- Edmonton: The Crisis Centre call 780 482 HELP (4357)
- Greater Edmonton region: Rural Distress Line at 1-800-232-7288.
- Calgary: 403 266 HELP (4357)
Call 911 if needed
If you believe your friend may cause harm to themselves or to others, or you feel they are in danger from someone else (an abusive partner, for example) call 911 or proceed to your nearest emergency room. Mental health emergencies are legitimate emergencies and will be responded to.
Look after yourself too
Just like the airplane oxygen mask metaphor (always put your own mask on before assisting others) this situation is no different. Caring for and about someone who is struggling with mental health can take its toll on you as well. You may worry about your friend or be concerned that you will do or say something to make the situation worse. Be sure to keep a check on how you’re feeling and coping with this extra stress in your own life and be sure to make your health a top priority as well. A trained therapist may also be able to provide support to you as you go through this challenging time with your friend and help you to compartmentalize their challenges from your own. Excessive empathy can sometimes take its toll.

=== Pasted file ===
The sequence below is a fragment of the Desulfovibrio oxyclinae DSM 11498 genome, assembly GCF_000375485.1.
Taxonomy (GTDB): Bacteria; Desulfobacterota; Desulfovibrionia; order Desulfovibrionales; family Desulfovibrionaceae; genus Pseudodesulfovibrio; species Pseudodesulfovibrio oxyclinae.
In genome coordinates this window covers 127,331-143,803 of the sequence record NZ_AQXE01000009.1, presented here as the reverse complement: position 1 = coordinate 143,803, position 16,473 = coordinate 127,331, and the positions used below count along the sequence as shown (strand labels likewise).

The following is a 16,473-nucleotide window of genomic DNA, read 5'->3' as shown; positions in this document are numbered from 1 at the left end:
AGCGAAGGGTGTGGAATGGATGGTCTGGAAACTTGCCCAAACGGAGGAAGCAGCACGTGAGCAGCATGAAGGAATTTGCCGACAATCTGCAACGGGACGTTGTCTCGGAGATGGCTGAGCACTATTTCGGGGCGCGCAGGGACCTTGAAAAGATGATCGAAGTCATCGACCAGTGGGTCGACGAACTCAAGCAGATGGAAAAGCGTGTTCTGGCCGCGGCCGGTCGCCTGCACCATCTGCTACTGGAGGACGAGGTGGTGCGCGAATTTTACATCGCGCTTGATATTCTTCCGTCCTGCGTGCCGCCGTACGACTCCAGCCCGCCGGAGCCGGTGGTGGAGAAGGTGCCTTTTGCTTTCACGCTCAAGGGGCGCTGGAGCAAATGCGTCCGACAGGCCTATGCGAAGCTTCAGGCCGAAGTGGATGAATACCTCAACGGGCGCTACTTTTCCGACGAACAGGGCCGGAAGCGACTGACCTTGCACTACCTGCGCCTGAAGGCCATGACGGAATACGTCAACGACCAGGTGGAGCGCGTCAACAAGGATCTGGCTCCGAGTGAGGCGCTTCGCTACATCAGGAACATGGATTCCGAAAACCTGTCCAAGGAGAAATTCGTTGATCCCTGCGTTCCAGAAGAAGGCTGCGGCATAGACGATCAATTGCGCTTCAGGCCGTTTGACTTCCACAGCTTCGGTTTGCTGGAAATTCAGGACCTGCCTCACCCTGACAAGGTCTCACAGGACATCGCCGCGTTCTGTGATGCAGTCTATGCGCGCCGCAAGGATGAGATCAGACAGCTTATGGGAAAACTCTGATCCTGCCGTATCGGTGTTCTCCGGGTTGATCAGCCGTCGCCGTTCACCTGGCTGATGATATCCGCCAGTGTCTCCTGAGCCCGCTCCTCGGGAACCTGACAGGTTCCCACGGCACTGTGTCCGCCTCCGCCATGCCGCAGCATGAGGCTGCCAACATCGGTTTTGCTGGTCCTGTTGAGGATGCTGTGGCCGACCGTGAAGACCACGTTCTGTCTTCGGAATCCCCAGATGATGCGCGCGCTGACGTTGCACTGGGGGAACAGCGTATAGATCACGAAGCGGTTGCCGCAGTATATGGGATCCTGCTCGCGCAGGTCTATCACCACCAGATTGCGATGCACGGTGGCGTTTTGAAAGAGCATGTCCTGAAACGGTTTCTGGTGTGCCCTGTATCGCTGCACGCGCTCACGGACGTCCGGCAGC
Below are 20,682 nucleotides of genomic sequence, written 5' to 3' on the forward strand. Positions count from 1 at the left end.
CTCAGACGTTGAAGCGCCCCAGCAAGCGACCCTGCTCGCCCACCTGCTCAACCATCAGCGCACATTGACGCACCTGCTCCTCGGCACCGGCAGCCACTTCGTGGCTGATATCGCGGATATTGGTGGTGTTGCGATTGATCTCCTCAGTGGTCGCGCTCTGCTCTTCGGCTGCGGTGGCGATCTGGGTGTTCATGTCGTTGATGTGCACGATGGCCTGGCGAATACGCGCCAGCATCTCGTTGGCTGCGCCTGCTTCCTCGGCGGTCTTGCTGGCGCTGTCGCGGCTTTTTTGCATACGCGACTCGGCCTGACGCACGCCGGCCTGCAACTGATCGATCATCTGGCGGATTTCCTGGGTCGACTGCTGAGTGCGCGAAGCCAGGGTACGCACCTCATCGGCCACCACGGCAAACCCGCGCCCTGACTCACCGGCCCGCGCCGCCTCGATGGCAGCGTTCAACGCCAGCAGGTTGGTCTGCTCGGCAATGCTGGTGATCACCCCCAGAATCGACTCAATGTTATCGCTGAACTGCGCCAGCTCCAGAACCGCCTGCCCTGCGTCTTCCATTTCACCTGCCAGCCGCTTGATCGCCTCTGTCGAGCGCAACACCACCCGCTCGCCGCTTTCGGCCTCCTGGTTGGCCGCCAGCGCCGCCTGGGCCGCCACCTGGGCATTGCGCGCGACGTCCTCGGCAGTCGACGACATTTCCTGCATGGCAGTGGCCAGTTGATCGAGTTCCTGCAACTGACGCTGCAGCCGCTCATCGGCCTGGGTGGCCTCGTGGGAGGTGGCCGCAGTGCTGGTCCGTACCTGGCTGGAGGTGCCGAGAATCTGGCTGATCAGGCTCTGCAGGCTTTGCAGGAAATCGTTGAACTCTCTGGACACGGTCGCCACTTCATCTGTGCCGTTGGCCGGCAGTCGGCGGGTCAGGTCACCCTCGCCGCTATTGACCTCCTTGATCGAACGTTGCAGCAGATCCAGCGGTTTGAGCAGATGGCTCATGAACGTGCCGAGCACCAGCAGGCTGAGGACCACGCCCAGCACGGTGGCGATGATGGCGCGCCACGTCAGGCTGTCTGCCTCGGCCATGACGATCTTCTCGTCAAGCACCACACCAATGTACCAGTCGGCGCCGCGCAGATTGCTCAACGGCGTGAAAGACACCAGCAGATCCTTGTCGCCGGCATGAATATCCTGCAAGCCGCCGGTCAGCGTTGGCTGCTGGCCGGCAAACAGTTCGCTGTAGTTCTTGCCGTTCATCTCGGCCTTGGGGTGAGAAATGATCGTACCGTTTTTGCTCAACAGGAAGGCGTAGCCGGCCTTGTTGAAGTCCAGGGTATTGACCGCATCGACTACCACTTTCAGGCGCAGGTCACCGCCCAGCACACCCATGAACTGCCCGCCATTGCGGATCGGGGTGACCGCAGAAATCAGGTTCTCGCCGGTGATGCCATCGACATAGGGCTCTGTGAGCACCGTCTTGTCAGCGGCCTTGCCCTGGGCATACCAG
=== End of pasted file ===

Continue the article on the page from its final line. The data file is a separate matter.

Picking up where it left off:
We wouldn’t hesitate to ask someone if they’ve seen a doctor is they had a swollen and bruised elbow – yet we are ill at ease to ask the same thing about a person’s mental health if they’re exhibiting signs that they’re not doing that well. We are afraid to offend them or to be accused of thinking they are “crazy”. It takes courage to be vulnerable and by having these conversations we fear that we will be offensive and rejected. Being courageous though can make a world of difference to someone who is struggling and sees that your concerns are coming from a place of caring, and that like your friend, you are human too and doing the best you can, and just want to make sure they are okay.